While the next track continues the Classic Rock feel of the music on Don’t Believe What You Think, the new release from Stone Diamond, the song “1000 Suns” takes the band’s music in a direction that would feel right at home on any Power Rock radio format. As a matter of fact, “1000 Suns” brings the band’s music into the eighties with a sound that blends influences from Aerosmith and other such Rock and Roll bands together to form a track that would have been right at home on any Power Rock radio format back during the eighties. The track alternates between a strong Power Rock feel and a more laidback approach that would be closer to a power ballad than anything else. But the strong guitar riff that brings to mind something from the likes of someone like Joe Perry from Aerosmith keeps the track from getting too laidback.

With the track entitled “No Sleep,” Stone Diamond adds a bit of Country Music twang to their sound. While there is still plenty of Classic Rock feeling to the music on “No Sleep,” the slight twang in the music gives the band’s song more Americana flair to it than the rest of the tracks on the album. With the inclusion of the twang in the music, “No Sleep” feels as if it would fit right in with Country Music radio formats just as easily as Classic Rock formats. The song ends up being a perfect crossover track.

Stone Diamond returns to more of a straight-out Rock and Roll approach to their music on the next track of “Let’s Go”. With this track, the band creates music that has a musical feel that could have come from any of the last four decades. The undeniably timeless feel of the music as well as the simple lyrical content of the track helps to create a song that feels very timeless.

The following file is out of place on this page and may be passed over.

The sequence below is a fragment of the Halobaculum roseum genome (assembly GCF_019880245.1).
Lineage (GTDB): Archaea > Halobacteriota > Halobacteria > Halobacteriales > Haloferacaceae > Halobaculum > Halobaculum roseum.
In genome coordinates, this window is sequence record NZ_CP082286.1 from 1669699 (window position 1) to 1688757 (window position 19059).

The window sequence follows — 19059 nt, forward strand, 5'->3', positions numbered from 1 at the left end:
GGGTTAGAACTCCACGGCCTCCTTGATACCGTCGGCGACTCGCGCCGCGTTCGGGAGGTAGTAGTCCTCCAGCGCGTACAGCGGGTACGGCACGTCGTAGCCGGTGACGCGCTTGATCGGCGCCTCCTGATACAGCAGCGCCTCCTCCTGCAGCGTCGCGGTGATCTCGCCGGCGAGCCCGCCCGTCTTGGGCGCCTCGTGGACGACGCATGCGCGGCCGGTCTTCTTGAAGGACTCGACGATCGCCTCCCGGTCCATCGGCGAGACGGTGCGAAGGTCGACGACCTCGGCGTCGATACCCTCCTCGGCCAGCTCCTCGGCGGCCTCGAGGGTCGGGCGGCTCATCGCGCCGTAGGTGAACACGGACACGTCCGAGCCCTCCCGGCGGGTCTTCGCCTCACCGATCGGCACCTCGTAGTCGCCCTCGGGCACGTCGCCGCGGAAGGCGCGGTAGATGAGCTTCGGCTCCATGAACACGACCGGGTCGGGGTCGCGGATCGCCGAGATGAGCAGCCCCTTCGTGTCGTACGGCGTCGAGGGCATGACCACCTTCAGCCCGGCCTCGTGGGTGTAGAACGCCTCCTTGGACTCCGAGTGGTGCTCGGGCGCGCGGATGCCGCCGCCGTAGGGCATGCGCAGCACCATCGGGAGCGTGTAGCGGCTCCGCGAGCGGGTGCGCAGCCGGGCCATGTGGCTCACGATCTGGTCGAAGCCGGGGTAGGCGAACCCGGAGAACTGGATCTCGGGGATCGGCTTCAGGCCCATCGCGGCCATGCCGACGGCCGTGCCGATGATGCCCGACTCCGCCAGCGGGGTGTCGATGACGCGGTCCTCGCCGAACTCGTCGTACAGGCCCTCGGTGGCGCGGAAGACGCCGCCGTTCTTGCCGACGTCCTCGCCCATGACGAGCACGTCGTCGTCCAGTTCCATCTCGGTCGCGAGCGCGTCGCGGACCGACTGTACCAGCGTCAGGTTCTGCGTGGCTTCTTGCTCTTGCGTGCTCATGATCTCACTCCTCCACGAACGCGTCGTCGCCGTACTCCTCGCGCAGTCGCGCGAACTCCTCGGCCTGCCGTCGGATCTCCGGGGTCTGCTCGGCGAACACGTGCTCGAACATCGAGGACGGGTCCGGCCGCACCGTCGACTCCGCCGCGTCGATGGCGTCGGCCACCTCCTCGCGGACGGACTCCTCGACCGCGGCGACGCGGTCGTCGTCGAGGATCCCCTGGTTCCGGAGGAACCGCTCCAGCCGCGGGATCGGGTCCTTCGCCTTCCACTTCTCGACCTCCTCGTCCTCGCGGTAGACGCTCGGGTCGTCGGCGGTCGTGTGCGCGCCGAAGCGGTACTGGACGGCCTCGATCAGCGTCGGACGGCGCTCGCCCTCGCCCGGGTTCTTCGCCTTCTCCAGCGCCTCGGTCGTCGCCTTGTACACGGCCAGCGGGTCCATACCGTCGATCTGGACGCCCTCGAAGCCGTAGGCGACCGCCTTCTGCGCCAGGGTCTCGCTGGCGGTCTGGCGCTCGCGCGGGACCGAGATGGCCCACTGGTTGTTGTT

Just as the track “No Sleep” stands out because of the inclusion of a slight Country Music twang in the track’s musical content, the final track on the release also stands out…for very much the same reason. The song “Misty Eyes” finds a band that creates songs with a strong Classic Rock direction changing that direction for a very different feel to their music. Instead of that Classic Rock/Power Rock vibe, “Misty Eyes” finds Stone Diamond creating a track with a Pop-Rock approach. Like much of the music that can be found on the Don’t Believe What You Think release, “Misty Eyes” contains a sound and feel that would fit right in with much of the music that was around during the eighties.

The Don’t Believe What You Think release from Stone Diamond is a solid release from beginning to end. And with the inclusion of many different elements and influences, the Classic Rock from the band changes from one track to the next. For those music lovers who enjoy Classic Rock, Stone Diamond creates a release that will surely be something you’d want to experience first and then add to your own music library.

To experience a little of the music from Stone Diamond, check out the band’s current single of “Amy Van Dango”. 

To check the newest album from Stone Diamond entitled Don’t Believe What You Think, click on the album cover below: